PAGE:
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Everything Old

Posted by BKS | No comments
Who could have imagined that the universities would be the first to go? Anyplace where you went to learn how to think. The trades turned out to be much harder ...

Turtles

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“I can’t help it, Rob. And I can’t explain it either. Well, I can, but it will never be a satisfying explanation.” “That’s certainly true,” Rob ...

I Want to Kill the Ice Cream M ...

It’s that damned cloying song again, rising slowly in the distance as his boxy white truck approaches. The tune itself varies from place to place. For me – Turkey in the Straw, but only four measures, four gut-wrenching measures repeating endlessly, repeating endlessly. Like someone pounding the blunt end of a xylophone into the side of my head with a five-pound sledgehammer.   And as that satanic vehicle wends its cursed way through my neighborhood, the insipid melody waxes and wanes in tortuous doppler-shifted tones that lead relentlessly to my house, the vile cacophony building to a crescendo that makes my eyes bulge— my head throb.   It’s all I can do to feign a smile as my neighbor’s seven-year-old peers up at the ...

As God is My Witness

The grandfather clock in the corner chimed 6:30 as Buster sat deeply and comfortably ensconced in his recliner, repeatedly belching up the taste of the spaghetti with sausage and marinara sauce leftovers he had nuked for supper. He loved the sausage, though he knew well that he would still be tasting it well past bedtime. The TV was tuned to the evening news, or at least what Buster still preferred to regard in that way. It wasn’t the evening news any more, though, was it? It was the all-the-goddamned-time news. It was just that Buster had spent most of his adult life in the era of three channels, each of which aired a half hour of local news from 6:00 to 6:30, followed by national and international news from 6:30 to 7:00. And if you ...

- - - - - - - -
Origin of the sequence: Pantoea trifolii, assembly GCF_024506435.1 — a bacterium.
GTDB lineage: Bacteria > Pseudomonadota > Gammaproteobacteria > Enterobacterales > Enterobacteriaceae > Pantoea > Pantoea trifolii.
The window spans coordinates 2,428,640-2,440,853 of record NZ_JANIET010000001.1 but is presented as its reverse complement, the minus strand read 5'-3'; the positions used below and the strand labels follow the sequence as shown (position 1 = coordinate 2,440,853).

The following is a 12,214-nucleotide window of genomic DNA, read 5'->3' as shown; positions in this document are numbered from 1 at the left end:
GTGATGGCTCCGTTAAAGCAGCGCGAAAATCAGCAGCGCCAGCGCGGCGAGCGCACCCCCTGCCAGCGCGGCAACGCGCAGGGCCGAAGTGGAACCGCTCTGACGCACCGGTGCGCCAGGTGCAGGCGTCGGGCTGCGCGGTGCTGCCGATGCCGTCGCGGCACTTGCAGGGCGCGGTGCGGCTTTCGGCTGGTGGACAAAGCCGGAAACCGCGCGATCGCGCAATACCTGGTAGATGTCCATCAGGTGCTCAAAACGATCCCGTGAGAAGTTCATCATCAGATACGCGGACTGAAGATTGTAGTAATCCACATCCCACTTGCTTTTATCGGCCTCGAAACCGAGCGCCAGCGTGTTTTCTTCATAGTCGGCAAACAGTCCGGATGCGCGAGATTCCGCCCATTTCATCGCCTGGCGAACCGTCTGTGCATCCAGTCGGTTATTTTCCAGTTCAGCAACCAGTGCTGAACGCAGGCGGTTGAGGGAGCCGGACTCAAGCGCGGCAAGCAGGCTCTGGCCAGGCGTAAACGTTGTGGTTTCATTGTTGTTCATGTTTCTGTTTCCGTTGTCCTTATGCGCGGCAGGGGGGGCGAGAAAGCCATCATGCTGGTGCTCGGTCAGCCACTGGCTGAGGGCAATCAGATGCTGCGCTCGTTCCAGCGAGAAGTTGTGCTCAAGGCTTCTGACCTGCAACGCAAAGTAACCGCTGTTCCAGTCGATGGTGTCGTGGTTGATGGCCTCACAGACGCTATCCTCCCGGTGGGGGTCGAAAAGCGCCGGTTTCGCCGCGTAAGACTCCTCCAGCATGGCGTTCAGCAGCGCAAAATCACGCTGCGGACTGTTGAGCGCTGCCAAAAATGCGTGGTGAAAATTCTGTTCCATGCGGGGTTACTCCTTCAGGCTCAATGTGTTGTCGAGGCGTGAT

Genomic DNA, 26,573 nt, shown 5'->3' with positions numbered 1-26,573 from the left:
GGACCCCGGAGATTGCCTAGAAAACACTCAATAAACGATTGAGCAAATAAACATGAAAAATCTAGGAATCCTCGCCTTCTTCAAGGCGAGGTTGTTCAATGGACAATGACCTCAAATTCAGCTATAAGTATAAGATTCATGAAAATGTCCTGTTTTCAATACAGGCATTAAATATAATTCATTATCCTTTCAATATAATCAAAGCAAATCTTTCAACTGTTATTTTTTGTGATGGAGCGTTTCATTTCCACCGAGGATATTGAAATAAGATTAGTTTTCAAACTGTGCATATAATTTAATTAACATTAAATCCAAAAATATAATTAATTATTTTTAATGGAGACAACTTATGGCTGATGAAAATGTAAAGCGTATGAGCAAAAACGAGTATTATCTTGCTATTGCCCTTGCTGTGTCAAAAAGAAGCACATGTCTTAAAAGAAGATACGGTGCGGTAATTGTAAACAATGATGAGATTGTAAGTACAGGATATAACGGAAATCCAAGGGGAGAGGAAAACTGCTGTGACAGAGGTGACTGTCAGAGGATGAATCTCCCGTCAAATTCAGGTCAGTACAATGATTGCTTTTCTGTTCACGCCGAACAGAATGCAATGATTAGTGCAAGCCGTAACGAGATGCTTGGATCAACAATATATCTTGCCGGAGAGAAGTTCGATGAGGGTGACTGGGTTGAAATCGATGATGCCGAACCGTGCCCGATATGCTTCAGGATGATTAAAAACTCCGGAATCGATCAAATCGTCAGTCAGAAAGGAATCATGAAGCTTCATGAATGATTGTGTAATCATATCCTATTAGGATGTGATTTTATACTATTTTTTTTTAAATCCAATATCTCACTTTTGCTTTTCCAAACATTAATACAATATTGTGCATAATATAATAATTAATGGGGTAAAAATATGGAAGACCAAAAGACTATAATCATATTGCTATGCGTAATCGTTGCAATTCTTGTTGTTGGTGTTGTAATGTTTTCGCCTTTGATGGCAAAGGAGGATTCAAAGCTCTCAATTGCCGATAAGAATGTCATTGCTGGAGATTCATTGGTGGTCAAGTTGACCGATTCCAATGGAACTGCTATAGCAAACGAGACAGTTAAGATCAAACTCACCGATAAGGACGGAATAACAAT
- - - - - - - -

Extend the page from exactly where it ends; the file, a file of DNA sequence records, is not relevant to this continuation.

The Fall

On the faintest of breezes the glowing white cherry blossom in my backyard garden, final flower of spring, quivers and breaks free, twirls a time or two descending on currents unseen. It is perfect only in that moment, its ephemeral fall, set free from the nurturing branch, It lights upon the grass where already the tips begin to curl and brown, soon to become the ground, the tree, then the branch, and finally, once more, next season’s ...

Overthinking